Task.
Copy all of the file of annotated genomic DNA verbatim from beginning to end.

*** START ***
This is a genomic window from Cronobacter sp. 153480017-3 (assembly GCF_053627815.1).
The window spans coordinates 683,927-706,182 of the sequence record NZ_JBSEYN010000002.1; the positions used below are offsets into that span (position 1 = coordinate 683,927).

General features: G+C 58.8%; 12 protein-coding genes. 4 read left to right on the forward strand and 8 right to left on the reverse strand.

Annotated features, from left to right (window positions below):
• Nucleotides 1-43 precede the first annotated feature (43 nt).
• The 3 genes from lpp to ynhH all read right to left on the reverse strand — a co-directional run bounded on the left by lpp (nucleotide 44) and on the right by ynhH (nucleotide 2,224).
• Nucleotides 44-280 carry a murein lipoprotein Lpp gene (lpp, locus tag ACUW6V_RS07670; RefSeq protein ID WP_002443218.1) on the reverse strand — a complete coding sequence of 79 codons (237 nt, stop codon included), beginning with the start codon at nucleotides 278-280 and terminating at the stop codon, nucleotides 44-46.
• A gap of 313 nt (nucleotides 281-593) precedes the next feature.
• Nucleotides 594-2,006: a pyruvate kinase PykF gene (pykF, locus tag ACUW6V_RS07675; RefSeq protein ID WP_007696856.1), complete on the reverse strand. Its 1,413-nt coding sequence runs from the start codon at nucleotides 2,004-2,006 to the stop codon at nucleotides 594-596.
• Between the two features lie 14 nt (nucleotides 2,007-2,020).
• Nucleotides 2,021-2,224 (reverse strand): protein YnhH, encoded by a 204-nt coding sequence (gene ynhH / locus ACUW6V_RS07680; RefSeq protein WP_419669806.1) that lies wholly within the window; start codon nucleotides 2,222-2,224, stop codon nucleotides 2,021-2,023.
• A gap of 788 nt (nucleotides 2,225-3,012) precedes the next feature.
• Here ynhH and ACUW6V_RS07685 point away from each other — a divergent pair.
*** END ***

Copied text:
This is a genomic window from Cronobacter sp. 153480017-3 (assembly GCF_053627815.1).
The window spans coordinates 683,927-706,182 of the sequence record NZ_JBSEYN010000002.1; the positions used below are offsets into that span (position 1 = coordinate 683,927).

General features: G+C 58.8%; 12 protein-coding genes. 4 read left to right on the forward strand and 8 right to left on the reverse strand.

Annotated features, from left to right (window positions below):
• Nucleotides 1-43 precede the first annotated feature (43 nt).
• The 3 genes from lpp to ynhH all read right to left on the reverse strand — a co-directional run bounded on the left by lpp (nucleotide 44) and on the right by ynhH (nucleotide 2,224).
• Nucleotides 44-280 carry a murein lipoprotein Lpp gene (lpp, locus tag ACUW6V_RS07670; RefSeq protein ID WP_002443218.1) on the reverse strand — a complete coding sequence of 79 codons (237 nt, stop codon included), beginning with the start codon at nucleotides 278-280 and terminating at the stop codon, nucleotides 44-46.
• A gap of 313 nt (nucleotides 281-593) precedes the next feature.
• Nucleotides 594-2,006: a pyruvate kinase PykF gene (pykF, locus tag ACUW6V_RS07675; RefSeq protein ID WP_007696856.1), complete on the reverse strand. Its 1,413-nt coding sequence runs from the start codon at nucleotides 2,004-2,006 to the stop codon at nucleotides 594-596.
• Between the two features lie 14 nt (nucleotides 2,007-2,020).
• Nucleotides 2,021-2,224 (reverse strand): protein YnhH, encoded by a 204-nt coding sequence (gene ynhH / locus ACUW6V_RS07680; RefSeq protein WP_419669806.1) that lies wholly within the window; start codon nucleotides 2,222-2,224, stop codon nucleotides 2,021-2,023.
• A gap of 788 nt (nucleotides 2,225-3,012) precedes the next feature.
• Here ynhH and ACUW6V_RS07685 point away from each other — a divergent pair.